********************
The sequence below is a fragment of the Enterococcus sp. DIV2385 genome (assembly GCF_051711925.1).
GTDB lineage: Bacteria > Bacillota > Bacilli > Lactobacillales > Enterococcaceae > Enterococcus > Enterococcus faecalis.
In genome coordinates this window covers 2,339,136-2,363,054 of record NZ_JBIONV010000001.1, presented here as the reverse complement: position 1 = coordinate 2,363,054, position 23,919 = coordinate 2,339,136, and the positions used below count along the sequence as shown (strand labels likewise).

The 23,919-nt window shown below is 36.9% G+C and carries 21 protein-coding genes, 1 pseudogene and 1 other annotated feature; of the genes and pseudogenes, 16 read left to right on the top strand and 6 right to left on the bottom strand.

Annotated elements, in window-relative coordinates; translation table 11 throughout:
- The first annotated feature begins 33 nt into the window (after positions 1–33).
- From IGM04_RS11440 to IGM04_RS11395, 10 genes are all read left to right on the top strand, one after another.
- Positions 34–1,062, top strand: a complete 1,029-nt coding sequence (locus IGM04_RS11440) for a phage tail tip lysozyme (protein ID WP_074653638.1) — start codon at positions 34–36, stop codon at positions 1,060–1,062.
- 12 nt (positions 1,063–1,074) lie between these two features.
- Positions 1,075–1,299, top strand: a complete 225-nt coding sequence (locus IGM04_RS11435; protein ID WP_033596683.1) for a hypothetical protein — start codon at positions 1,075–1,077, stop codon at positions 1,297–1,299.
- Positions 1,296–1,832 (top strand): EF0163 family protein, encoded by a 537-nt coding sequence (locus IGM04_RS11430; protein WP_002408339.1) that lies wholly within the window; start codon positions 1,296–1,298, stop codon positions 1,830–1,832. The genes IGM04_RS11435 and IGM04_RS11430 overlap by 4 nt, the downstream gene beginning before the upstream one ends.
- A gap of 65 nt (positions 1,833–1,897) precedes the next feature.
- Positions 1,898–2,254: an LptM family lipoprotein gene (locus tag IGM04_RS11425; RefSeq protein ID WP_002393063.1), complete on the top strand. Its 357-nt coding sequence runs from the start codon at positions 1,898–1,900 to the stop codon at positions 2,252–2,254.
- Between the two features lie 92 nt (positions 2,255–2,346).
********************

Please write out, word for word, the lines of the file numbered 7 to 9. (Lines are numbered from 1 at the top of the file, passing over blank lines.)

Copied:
- From IGM04_RS11440 to IGM04_RS11395, 10 genes are all read left to right on the top strand, one after another.
- Positions 34–1,062, top strand: a complete 1,029-nt coding sequence (locus IGM04_RS11440) for a phage tail tip lysozyme (protein ID WP_074653638.1) — start codon at positions 34–36, stop codon at positions 1,060–1,062.
- 12 nt (positions 1,063–1,074) lie between these two features.